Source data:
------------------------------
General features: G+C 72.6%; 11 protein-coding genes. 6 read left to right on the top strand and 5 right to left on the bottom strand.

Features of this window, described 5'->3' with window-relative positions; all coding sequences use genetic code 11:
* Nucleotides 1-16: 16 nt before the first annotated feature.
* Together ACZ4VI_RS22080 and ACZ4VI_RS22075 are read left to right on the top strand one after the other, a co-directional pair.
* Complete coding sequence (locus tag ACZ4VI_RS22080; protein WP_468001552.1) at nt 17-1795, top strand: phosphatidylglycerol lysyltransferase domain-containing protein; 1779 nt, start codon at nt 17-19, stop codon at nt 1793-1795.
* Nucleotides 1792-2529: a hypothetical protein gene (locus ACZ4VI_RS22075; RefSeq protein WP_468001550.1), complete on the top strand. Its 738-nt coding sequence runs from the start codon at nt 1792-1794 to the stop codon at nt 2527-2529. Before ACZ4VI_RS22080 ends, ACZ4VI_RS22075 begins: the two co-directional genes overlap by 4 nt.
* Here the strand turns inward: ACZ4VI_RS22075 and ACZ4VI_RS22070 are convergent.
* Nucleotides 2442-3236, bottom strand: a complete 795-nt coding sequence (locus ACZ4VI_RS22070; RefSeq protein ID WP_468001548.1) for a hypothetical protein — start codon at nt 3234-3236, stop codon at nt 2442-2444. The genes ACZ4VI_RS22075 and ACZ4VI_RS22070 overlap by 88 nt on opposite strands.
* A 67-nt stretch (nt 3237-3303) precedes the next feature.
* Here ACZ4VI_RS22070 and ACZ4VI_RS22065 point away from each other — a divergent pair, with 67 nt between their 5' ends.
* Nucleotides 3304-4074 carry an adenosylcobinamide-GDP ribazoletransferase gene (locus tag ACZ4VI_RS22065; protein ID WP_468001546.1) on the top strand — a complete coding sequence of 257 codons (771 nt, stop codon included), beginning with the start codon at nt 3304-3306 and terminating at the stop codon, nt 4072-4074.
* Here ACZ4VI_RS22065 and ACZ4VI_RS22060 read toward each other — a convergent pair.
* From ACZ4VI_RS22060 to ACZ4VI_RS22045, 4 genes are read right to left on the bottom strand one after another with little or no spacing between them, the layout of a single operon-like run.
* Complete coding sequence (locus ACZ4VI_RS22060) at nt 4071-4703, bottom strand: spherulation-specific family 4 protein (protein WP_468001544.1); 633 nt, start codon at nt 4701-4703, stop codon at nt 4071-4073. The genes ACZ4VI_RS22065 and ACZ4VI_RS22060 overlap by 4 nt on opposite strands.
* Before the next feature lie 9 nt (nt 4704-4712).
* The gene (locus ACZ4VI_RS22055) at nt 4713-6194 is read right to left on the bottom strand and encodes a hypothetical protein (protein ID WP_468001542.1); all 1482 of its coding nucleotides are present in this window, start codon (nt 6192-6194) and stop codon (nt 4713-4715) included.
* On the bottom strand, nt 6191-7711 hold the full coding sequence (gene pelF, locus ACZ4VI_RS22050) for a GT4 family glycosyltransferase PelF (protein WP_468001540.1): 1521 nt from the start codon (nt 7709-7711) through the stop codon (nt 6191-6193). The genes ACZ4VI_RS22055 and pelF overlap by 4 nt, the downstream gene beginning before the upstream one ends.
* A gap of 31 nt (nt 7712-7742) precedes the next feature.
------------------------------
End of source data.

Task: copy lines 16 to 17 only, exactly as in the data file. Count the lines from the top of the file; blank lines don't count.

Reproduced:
* The gene (locus ACZ4VI_RS22055) at nt 4713-6194 is read right to left on the bottom strand and encodes a hypothetical protein (protein ID WP_468001542.1); all 1482 of its coding nucleotides are present in this window, start codon (nt 6192-6194) and stop codon (nt 4713-4715) included.
* On the bottom strand, nt 6191-7711 hold the full coding sequence (gene pelF, locus ACZ4VI_RS22050) for a GT4 family glycosyltransferase PelF (protein WP_468001540.1): 1521 nt from the start codon (nt 7709-7711) through the stop codon (nt 6191-6193). The genes ACZ4VI_RS22055 and pelF overlap by 4 nt, the downstream gene beginning before the upstream one ends.